What would zero poverty look like for the world in 2030? How do we even begin to sustainably break the cycle of poverty that, as of January 2020, has trapped more than 588 million people? There are some key solutions to poverty that are key to making this goal a reality. Here are the top 7.
1. Equality and representation for all
One of the main causes of extreme poverty is marginalization — the systemic barriers that lead to groups of people going without representation in their communities. In order for a community or country to work its way out of poverty, all groups must be involved in the decision-making process — especially when it comes to having a say in the things that determine your place in society.
According to the UN’s High-Level Panel for Women’s Economic Empowerment, women’s unpaid labor adds up to $10 trillion per year — 13% of the global GDP. Likewise, according to the Food and Agriculture Organization, women own less than 20% of agricultural land, yet make up 60% of the agricultural workforce in parts of Africa and Asia. Former FAO Director-General José Graziano da Silva said in 2016 that “women are the backbone of our work in agriculture… when women have opportunities, the yields on their farms increase – also their incomes. Natural resources are better managed. Nutrition is improved. And livelihoods are more secured.”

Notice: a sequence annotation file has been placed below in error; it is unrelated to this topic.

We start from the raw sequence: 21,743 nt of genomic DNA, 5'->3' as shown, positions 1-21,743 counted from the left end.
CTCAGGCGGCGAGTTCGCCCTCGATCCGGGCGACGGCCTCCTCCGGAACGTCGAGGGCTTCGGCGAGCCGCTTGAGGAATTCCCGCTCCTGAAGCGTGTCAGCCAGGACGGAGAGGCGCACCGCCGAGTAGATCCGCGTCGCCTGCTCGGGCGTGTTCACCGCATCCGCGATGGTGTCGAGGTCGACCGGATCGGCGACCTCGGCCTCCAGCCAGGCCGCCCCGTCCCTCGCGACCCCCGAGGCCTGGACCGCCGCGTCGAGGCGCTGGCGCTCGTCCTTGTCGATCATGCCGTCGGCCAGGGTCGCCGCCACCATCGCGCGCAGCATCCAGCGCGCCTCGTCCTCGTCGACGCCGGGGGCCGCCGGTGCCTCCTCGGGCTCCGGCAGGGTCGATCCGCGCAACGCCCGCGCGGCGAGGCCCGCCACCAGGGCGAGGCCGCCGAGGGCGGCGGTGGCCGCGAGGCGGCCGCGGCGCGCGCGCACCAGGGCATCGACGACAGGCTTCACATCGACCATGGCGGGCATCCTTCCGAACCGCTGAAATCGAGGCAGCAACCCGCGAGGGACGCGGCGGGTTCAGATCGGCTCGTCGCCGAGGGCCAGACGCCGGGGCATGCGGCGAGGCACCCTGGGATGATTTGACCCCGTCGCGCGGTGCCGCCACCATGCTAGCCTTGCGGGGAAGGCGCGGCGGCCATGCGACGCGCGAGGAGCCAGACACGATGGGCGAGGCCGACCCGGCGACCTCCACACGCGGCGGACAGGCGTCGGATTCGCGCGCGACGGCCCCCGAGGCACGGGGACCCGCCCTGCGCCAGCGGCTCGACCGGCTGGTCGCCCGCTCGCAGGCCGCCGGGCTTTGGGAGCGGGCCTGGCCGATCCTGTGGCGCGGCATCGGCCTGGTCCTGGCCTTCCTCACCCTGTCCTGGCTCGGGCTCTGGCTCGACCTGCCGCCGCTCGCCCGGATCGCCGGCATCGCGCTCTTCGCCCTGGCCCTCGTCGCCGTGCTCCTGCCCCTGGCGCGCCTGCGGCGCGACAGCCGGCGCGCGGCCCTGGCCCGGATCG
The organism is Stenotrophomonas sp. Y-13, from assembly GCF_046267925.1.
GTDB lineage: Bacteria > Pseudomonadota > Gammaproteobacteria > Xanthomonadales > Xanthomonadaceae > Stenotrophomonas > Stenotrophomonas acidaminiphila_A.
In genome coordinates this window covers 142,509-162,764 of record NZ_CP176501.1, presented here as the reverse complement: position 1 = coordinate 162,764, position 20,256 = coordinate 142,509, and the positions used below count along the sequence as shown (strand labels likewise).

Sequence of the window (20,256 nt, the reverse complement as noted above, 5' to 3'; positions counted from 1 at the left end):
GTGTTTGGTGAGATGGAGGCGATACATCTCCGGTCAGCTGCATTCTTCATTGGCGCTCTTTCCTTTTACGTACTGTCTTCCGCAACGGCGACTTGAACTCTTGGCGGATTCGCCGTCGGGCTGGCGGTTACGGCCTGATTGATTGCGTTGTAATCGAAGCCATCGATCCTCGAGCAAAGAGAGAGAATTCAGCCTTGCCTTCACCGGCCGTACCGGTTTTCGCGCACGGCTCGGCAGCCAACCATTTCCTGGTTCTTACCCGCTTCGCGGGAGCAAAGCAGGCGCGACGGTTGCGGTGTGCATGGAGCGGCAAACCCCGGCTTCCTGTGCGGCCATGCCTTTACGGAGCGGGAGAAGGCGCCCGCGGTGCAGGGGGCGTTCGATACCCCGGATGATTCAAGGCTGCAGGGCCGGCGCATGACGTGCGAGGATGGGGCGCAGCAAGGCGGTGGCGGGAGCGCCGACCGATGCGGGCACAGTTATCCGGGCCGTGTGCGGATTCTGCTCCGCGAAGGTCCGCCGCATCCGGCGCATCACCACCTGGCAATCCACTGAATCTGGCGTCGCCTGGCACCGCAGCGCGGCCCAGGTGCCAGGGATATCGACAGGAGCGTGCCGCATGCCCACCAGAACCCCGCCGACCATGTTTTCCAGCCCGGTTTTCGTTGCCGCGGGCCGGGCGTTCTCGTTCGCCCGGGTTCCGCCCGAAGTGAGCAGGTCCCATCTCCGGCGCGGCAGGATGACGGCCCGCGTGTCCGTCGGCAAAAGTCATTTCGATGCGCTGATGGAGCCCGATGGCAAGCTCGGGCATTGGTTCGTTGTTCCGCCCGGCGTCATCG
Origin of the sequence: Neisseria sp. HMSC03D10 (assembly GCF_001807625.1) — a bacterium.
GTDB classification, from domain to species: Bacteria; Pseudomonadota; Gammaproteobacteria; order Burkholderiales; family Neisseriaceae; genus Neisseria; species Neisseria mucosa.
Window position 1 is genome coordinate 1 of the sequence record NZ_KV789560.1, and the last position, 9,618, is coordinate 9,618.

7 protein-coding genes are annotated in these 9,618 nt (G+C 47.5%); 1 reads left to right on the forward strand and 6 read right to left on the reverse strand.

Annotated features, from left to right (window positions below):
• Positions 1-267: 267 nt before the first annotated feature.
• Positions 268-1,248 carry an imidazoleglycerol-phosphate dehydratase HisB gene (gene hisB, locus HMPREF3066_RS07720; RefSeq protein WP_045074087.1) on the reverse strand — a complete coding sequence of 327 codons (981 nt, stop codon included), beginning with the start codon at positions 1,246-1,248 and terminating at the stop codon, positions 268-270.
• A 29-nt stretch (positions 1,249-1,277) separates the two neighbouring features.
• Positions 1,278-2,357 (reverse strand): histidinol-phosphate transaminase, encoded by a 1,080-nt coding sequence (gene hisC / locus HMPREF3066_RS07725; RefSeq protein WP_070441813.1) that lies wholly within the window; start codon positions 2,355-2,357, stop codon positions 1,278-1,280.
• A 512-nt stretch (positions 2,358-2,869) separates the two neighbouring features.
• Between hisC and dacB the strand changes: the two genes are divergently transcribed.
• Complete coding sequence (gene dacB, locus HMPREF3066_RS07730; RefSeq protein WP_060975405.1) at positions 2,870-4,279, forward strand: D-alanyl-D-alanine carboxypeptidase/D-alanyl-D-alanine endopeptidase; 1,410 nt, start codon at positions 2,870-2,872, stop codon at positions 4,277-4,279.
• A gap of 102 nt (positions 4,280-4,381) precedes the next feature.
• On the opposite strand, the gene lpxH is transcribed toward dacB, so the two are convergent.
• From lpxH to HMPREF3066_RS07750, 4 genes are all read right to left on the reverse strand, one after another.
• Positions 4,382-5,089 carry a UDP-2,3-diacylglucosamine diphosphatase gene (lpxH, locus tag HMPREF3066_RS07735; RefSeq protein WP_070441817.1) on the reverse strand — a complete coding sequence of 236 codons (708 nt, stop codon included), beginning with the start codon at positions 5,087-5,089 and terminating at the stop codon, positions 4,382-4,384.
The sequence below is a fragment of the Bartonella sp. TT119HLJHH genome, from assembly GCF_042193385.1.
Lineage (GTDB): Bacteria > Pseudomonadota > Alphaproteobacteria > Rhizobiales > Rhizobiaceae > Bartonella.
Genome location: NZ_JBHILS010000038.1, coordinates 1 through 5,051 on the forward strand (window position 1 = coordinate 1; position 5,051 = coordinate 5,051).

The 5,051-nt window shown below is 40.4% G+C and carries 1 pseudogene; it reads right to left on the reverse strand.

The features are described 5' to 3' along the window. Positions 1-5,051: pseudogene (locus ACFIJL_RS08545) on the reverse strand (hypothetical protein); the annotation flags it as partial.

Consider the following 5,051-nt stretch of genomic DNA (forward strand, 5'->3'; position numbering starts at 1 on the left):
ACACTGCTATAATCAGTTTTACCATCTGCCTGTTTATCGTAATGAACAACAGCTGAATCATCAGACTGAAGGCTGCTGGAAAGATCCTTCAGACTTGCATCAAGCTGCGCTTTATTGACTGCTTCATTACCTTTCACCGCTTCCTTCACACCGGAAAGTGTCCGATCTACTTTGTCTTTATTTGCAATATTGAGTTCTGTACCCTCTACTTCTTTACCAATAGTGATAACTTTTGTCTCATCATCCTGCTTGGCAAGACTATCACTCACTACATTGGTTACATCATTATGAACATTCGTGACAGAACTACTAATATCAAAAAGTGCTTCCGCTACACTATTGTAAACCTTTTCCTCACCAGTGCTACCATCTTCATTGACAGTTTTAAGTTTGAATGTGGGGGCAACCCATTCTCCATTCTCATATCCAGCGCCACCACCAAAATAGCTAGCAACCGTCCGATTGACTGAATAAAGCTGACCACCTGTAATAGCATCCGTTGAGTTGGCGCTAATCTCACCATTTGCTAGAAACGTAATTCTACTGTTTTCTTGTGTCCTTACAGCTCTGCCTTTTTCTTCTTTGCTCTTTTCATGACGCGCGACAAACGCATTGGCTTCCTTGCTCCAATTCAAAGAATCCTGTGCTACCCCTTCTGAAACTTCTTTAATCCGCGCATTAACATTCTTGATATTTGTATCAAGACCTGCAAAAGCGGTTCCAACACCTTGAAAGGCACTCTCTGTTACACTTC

Ensuring that all marginalized communities have a seat at the table and are given the tools they need to succeed is key to all other solutions to poverty.
2. Building resilience — climate and otherwise…
Poverty is most likely to occur when there is a high combination of marginalization and risk — with risk being its own combination of a person or group’s level of vulnerability and the hazards they face. For instance, the DRC has suffered ongoing conflict since declaring independence from France in 1960.
This means that millions of Congolese are already vulnerable, being away from home in temporary shelters while still facing the threat of conflict. Those hazards are compounded, however, when you take into account other crises that affect the country, such as the DRC’s current Ebola epidemic (history’s second-largest outbreak of the virus).
To offset this, we need to ensure that the most vulnerable people and communities are able to build resilience — whether it’s preventative education and treatment support during an epidemic, recovery and resilience interventions in the face of climate disasters, or health, nutrition, and shelter resources for refugees and IDPs.